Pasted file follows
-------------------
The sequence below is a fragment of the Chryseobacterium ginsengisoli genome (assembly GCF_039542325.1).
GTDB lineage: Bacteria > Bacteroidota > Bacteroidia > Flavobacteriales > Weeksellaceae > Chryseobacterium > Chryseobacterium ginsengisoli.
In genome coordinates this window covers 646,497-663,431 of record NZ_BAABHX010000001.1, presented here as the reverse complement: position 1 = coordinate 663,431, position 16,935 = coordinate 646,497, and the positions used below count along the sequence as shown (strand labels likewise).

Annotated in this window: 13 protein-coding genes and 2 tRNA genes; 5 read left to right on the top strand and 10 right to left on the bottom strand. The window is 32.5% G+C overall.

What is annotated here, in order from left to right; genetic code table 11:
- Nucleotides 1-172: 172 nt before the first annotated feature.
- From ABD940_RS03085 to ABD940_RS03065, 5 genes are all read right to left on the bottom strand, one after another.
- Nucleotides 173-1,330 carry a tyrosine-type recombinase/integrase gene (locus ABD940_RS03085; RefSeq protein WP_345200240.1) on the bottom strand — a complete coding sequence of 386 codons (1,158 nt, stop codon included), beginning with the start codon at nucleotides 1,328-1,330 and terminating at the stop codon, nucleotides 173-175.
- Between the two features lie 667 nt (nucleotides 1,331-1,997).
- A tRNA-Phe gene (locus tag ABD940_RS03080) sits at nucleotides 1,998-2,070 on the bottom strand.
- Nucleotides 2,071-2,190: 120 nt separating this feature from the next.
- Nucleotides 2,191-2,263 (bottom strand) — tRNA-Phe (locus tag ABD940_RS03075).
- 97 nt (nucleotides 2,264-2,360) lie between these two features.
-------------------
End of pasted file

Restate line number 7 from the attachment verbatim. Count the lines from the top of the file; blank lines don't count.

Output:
- From ABD940_RS03085 to ABD940_RS03065, 5 genes are all read right to left on the bottom strand, one after another.